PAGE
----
Rock and Roll.
Megaman / Rockman has been around forever. The little blue guy was first released on the NES way back when 8-bit graphics and side scrolling gameplay ruled. There have been innumerable versions of Megaman and his friends over the years, including Megaman X, Megaman (Rockman) Racing, and tons more. But there still has yet to be a three dimensional Megaman.
This is especially surprising considering how long people have been doing 3D on the PlayStation and Nintendo 64 and just how popular Megaman is. But now, finally, with Megaman Legends, Capcom has taken Megaman into the third dimension with good results.
First of all, traditional Megaman fans should know that Megaman Legends isn't your normal Megaman. It isn't really a three-d version of the two-d side scroller. In fact, Legends is more of an adventure/RPG. In this game, Megaman is a "Digger", or an adventurer searching for the "Mother Lode" treasure.
Diggers the world over are looking for the treasure, and Megaman hopes he can be the first to find it so that he doesn't ever have to work again.
The planet that he lives on is covered by water though, there are only a few small patches of land, so you have to fly around from place to place. Lots of the game takes place traveling between different islands.The story sets up a good RPG, and the large fully explorable world is perfect for an adventure game. Megaman Legends combines the two genres well.
Megaman Legends also doesn't look like old-school Megaman either. Instead of the anime appearance from before, Legends has a highly stylized polygonal look. It's not futuristic, nor is it dark. The graphics are bright like Mario 64, but they are way more blocky. However, in Megaman's place, this isn't half bad. The blocky graphics actually create a great sense of style that is consistent all the way through the game. One of Legends' high points are the graphics, and deservedly so - Capcom has done a great job.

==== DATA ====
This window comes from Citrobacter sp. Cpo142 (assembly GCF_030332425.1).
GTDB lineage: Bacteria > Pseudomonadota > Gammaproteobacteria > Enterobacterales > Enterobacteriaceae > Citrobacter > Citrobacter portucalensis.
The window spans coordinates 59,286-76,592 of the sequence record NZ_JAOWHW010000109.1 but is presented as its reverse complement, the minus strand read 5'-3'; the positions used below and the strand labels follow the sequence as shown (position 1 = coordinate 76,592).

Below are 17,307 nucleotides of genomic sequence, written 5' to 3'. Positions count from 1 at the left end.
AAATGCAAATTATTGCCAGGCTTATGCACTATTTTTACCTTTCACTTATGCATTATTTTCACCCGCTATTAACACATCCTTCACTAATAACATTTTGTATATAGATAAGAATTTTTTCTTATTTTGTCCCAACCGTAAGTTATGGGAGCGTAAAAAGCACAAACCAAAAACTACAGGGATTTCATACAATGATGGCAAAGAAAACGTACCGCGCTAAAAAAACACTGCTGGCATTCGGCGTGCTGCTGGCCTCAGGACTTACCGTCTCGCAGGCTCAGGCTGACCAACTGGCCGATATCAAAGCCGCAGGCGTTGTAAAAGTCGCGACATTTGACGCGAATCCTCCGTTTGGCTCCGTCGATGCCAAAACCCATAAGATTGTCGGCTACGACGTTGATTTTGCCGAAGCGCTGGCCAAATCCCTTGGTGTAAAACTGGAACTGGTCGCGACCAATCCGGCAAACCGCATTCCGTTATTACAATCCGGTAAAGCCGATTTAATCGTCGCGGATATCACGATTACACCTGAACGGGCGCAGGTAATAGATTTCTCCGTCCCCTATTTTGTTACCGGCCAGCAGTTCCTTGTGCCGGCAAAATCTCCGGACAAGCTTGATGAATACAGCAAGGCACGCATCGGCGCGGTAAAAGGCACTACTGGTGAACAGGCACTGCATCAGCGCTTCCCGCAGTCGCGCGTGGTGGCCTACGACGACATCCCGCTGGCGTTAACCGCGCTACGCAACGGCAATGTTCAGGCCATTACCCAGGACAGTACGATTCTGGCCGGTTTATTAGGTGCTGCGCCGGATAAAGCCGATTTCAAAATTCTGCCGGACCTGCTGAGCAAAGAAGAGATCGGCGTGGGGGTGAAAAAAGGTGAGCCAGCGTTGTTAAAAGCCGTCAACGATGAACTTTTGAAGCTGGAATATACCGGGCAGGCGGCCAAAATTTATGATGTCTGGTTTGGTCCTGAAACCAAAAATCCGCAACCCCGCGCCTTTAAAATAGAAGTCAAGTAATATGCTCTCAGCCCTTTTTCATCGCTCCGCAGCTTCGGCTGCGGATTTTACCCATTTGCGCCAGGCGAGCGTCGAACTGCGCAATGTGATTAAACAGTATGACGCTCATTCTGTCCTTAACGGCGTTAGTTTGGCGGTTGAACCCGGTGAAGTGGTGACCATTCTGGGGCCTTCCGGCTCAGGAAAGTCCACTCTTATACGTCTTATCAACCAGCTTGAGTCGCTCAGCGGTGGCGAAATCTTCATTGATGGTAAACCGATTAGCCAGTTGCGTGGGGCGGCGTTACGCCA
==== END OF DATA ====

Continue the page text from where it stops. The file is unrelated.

Control in Megaman Legends is a little odd - the D-pad works like Resident Evil while the L1/R1 buttons allow you to strafe left and right. The R2 button works as a enemy lock-on, a welcome function in the 3D world. It would be incredibly hard to actually hit enemies without this feature, and the way the camera works would certainly create confusion. While the controls aren't the easiest to learn, after you master them, they allow for some precise maneuvering. Just like the old Megamans, Legends also has great control.
The gameplay of both regular combat, fantastical bosses, as well as RPG and adventure fit the Megaman franchise well.
The sound also makes a good impression. Unlike too many RPG's, you dont have to read miles and miles of text, all of the main characters have voices! It makes the game more immersive, less annoying, and is something all games should do nowadays with CD consoles.
The maps that you travel around in are laid out in a manner that allows for much exploration but is also pretty straight forward so you don't get lost. If you ignore every little nook and cranny you can still beat the game but you will not find every item and upgrade. The way that Capcom created the levels to hide secrets shows their mastery of level design - something they were also extremely successful at in Resident Evil.
There are some rough edges though - the game is too hard and frustrating at points and the gameplay can become repetitive if you can't figure out what you are supposed to do. But for the most part, if you like Megaman or like adventure games - Legends is a solid pick.